We managed to present a cross-section of our whole country. These kids are from all over—all different states, all different socio-economic backgrounds, all different personal backgrounds—and that’s the real beauty of the show. Every episode achieves the same goal, we recognize the kid who’s doing something wonderful in the world, but that kid is different every time and their work is different every time. You get to see 20 different shades of superheroes and I think that’s a pretty cool thing.
Hidden Remote: Elijah, what inspired you to be active in your community and to work toward preventing child abuse? Why is that your cause?
Elijah: It all started with a friend who in the worst way was abused…As I got older, I learned more about the power in marching. Learned about people like Angela Davis and Martin Luther King, Jr. who really marched for what they believed in. And I also learned about people like John Lewis; he was a college student when he started to march.
So it kind of planted a seed in me that said you can march and you can fight to prevent child abuse. It all started from there, and a lot of it came from the support. The amount of support I have really also told me to keep going, keep driving, keep pushing, because in my eyes you get support if you’re doing something great. I really thought I was making a change.
HR: What are some of the things you’ve worked or are working on in your hometown?
Elijah: Right now I am working hard on trying to create a pediatric safe room for young people. You normally have to wait for hours at a time in a grim, dark hospital room and that just didn’t really sit right in [my] heart, because these kids have already been through a traumatic experience, why add to the situation?
So I’m working very hard to create a very fun and uplifting inviting room for children to have the opportunity to decompress and relax, where they can also just be kids for a minute out of this kind of abuse. I started a GoFundMe to raise money so that we can help decorate it.
I’m also working on my third Child Abuse Awareness March. That’s going to be on March 7th and we’re also selling T-shirts where $2 of your purchase will go to the GoFundMe for the pediatric safe room.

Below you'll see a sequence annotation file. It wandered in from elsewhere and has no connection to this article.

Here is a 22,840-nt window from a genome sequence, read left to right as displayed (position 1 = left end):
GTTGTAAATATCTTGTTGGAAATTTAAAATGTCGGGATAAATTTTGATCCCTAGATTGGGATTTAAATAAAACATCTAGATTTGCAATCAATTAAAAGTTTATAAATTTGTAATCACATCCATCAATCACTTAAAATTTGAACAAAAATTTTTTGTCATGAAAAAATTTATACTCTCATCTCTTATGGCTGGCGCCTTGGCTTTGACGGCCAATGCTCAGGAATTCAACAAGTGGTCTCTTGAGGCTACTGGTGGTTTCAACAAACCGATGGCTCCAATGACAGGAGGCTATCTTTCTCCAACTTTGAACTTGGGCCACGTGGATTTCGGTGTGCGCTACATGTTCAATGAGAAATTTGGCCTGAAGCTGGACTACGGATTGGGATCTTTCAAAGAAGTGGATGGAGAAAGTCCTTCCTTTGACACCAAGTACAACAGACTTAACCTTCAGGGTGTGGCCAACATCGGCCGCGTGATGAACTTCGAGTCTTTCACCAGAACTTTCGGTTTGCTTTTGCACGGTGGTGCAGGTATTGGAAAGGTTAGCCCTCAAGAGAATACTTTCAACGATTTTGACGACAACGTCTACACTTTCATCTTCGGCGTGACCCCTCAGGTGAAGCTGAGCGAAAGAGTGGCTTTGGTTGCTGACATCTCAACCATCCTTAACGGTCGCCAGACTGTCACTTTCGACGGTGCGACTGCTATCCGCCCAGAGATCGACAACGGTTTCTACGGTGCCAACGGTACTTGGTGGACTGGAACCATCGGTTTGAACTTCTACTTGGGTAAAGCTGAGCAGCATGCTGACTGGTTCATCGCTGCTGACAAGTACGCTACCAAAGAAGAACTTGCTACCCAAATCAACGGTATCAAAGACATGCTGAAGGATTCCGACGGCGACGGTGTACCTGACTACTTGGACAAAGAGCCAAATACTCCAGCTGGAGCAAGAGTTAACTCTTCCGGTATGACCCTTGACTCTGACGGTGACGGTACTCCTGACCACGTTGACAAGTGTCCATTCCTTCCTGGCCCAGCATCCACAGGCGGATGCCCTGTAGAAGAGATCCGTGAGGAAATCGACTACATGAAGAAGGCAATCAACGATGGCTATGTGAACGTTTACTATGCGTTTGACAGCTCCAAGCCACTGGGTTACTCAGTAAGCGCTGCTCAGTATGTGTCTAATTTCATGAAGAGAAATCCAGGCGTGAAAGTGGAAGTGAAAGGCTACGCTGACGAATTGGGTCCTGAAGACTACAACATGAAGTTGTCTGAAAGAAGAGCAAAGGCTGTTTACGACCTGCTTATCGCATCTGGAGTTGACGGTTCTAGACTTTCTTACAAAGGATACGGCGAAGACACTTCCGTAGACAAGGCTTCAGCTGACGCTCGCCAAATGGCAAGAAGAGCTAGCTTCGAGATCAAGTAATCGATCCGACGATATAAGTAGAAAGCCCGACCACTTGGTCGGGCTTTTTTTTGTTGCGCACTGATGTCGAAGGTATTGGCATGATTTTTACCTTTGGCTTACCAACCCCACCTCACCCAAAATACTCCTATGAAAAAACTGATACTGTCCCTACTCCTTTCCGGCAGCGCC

And of course we have the Marvel’s Hero Project series, which I’m also really, really excited about—not only to help share my story but also to see the others. A lot of phenomenal kids are doing and so I’m overall really, really excited about what’s going on right now.
HR: What did it mean to you, to combine your work with your love of comics and see yourself as a Marvel superhero in Hero Project?
Elijah: I was overwhelmed with emotion. It was like every positive emotion you could think of all balled up in one, and I was so speechless that I could barely talk. I’m still a little speechless now because it hasn’t totally set in, I guess. It was a really, really crazy day for me and the amount of surprise was a lot. A lot of happiness and excitement.
I’m honored to be considered a Marvel hero by such amazing people who do such amazing work. I don’t believe Marvel’s Hero Project was made to give fame or glory to the kid [featured]; I think it was made to inspire and build up our next generation of fighters and inventors and athletes. Our next generation of marchers.
HR: Is there anything you want to say to people before the series debuts on Disney Plus? What do you want to leave them with?
Elijah: Children do have a voice. I think oftentimes, people want to make decisions for children and people want to make laws on how to protect children. But how do you really protect children, how do you understand children if you don’t hear the children’s voices?
And so I want people, especially young people, to know that you do have a voice. That you can make a change and you can make a difference, and that all you need is a little bit of support. So parents, community, be there to support our young people. They do have a voice and they are capable of being anything.
When one falls, we all fall, but when one rises, we all rise. Our children will be the generation that rises.
Marvel’s Hero Project is now streaming exclusively on Disney Plus.